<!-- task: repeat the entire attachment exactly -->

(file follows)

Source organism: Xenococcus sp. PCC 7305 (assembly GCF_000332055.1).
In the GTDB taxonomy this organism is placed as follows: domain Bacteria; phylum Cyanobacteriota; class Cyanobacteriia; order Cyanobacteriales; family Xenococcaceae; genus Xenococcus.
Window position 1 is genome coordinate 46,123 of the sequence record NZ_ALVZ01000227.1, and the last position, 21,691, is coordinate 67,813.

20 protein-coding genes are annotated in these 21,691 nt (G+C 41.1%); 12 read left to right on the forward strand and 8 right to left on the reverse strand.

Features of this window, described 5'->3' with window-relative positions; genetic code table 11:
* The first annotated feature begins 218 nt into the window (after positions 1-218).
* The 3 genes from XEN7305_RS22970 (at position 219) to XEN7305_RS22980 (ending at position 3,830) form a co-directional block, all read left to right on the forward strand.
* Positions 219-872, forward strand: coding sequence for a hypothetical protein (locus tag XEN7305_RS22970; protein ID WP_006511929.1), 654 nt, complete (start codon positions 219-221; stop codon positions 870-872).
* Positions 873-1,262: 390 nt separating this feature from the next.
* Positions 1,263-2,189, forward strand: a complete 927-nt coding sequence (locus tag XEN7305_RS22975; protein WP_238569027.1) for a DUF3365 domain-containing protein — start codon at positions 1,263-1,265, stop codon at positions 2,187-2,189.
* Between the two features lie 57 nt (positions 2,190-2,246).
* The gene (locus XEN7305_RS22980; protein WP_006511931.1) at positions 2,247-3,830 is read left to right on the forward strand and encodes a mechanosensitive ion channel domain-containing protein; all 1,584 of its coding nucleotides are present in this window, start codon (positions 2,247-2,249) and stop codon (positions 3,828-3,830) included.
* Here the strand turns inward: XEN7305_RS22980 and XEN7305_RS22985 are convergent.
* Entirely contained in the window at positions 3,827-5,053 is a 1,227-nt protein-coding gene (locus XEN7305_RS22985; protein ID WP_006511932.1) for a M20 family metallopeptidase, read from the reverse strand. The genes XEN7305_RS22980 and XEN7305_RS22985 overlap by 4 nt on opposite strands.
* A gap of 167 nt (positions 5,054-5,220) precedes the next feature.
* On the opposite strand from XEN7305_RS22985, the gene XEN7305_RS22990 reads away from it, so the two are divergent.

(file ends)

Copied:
Source organism: Xenococcus sp. PCC 7305 (assembly GCF_000332055.1).
In the GTDB taxonomy this organism is placed as follows: domain Bacteria; phylum Cyanobacteriota; class Cyanobacteriia; order Cyanobacteriales; family Xenococcaceae; genus Xenococcus.
Window position 1 is genome coordinate 46,123 of the sequence record NZ_ALVZ01000227.1, and the last position, 21,691, is coordinate 67,813.

20 protein-coding genes are annotated in these 21,691 nt (G+C 41.1%); 12 read left to right on the forward strand and 8 right to left on the reverse strand.

Features of this window, described 5'->3' with window-relative positions; genetic code table 11:
* The first annotated feature begins 218 nt into the window (after positions 1-218).
* The 3 genes from XEN7305_RS22970 (at position 219) to XEN7305_RS22980 (ending at position 3,830) form a co-directional block, all read left to right on the forward strand.
* Positions 219-872, forward strand: coding sequence for a hypothetical protein (locus tag XEN7305_RS22970; protein ID WP_006511929.1), 654 nt, complete (start codon positions 219-221; stop codon positions 870-872).
* Positions 873-1,262: 390 nt separating this feature from the next.
* Positions 1,263-2,189, forward strand: a complete 927-nt coding sequence (locus tag XEN7305_RS22975; protein WP_238569027.1) for a DUF3365 domain-containing protein — start codon at positions 1,263-1,265, stop codon at positions 2,187-2,189.
* Between the two features lie 57 nt (positions 2,190-2,246).
* The gene (locus XEN7305_RS22980; protein WP_006511931.1) at positions 2,247-3,830 is read left to right on the forward strand and encodes a mechanosensitive ion channel domain-containing protein; all 1,584 of its coding nucleotides are present in this window, start codon (positions 2,247-2,249) and stop codon (positions 3,828-3,830) included.
* Here the strand turns inward: XEN7305_RS22980 and XEN7305_RS22985 are convergent.
* Entirely contained in the window at positions 3,827-5,053 is a 1,227-nt protein-coding gene (locus XEN7305_RS22985; protein ID WP_006511932.1) for a M20 family metallopeptidase, read from the reverse strand. The genes XEN7305_RS22980 and XEN7305_RS22985 overlap by 4 nt on opposite strands.
* A gap of 167 nt (positions 5,054-5,220) precedes the next feature.
* On the opposite strand from XEN7305_RS22985, the gene XEN7305_RS22990 reads away from it, so the two are divergent.